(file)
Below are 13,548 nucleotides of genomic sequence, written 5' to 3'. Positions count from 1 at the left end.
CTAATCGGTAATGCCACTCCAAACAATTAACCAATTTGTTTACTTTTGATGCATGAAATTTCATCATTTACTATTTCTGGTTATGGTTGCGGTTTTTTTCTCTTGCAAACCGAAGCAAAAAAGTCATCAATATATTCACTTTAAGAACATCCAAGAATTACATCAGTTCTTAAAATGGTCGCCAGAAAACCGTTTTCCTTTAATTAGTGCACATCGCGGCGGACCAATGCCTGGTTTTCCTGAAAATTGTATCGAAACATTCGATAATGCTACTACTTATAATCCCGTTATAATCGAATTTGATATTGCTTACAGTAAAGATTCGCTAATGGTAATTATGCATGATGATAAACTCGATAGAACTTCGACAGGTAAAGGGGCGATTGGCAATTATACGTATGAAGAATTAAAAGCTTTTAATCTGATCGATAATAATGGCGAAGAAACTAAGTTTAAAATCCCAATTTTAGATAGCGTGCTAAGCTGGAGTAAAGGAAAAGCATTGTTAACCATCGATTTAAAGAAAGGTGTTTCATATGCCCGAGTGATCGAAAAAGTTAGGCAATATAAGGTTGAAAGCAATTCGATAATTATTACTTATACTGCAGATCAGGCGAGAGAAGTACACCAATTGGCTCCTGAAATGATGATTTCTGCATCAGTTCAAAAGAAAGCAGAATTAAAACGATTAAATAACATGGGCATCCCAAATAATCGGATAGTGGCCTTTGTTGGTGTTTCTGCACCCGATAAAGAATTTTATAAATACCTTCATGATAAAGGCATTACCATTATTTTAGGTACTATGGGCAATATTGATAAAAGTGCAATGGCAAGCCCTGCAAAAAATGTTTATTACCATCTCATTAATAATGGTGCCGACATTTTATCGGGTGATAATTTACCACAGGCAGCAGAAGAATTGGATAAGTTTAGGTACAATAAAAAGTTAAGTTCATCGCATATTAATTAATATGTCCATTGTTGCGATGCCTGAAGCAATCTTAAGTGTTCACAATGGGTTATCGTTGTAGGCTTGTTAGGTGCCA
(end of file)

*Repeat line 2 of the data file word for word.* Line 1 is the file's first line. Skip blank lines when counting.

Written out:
CTAATCGGTAATGCCACTCCAAACAATTAACCAATTTGTTTACTTTTGATGCATGAAATTTCATCATTTACTATTTCTGGTTATGGTTGCGGTTTTTTTCTCTTGCAAACCGAAGCAAAAAAGTCATCAATATATTCACTTTAAGAACATCCAAGAATTACATCAGTTCTTAAAATGGTCGCCAGAAAACCGTTTTCCTTTAATTAGTGCACATCGCGGCGGACCAATGCCTGGTTTTCCTGAAAATTGTATCGAAACATTCGATAATGCTACTACTTATAATCCCGTTATAATCGAATTTGATATTGCTTACAGTAAAGATTCGCTAATGGTAATTATGCATGATGATAAACTCGATAGAACTTCGACAGGTAAAGGGGCGATTGGCAATTATACGTATGAAGAATTAAAAGCTTTTAATCTGATCGATAATAATGGCGAAGAAACTAAGTTTAAAATCCCAATTTTAGATAGCGTGCTAAGCTGGAGTAAAGGAAAAGCATTGTTAACCATCGATTTAAAGAAAGGTGTTTCATATGCCCGAGTGATCGAAAAAGTTAGGCAATATAAGGTTGAAAGCAATTCGATAATTATTACTTATACTGCAGATCAGGCGAGAGAAGTACACCAATTGGCTCCTGAAATGATGATTTCTGCATCAGTTCAAAAGAAAGCAGAATTAAAACGATTAAATAACATGGGCATCCCAAATAATCGGATAGTGGCCTTTGTTGGTGTTTCTGCACCCGATAAAGAATTTTATAAATACCTTCATGATAAAGGCATTACCATTATTTTAGGTACTATGGGCAATATTGATAAAAGTGCAATGGCAAGCCCTGCAAAAAATGTTTATTACCATCTCATTAATAATGGTGCCGACATTTTATCGGGTGATAATTTACCACAGGCAGCAGAAGAATTGGATAAGTTTAGGTACAATAAAAAGTTAAGTTCATCGCATATTAATTAATATGTCCATTGTTGCGATGCCTGAAGCAATCTTAAGTGTTCACAATGGGTTATCGTTGTAGGCTTGTTAGGTGCCA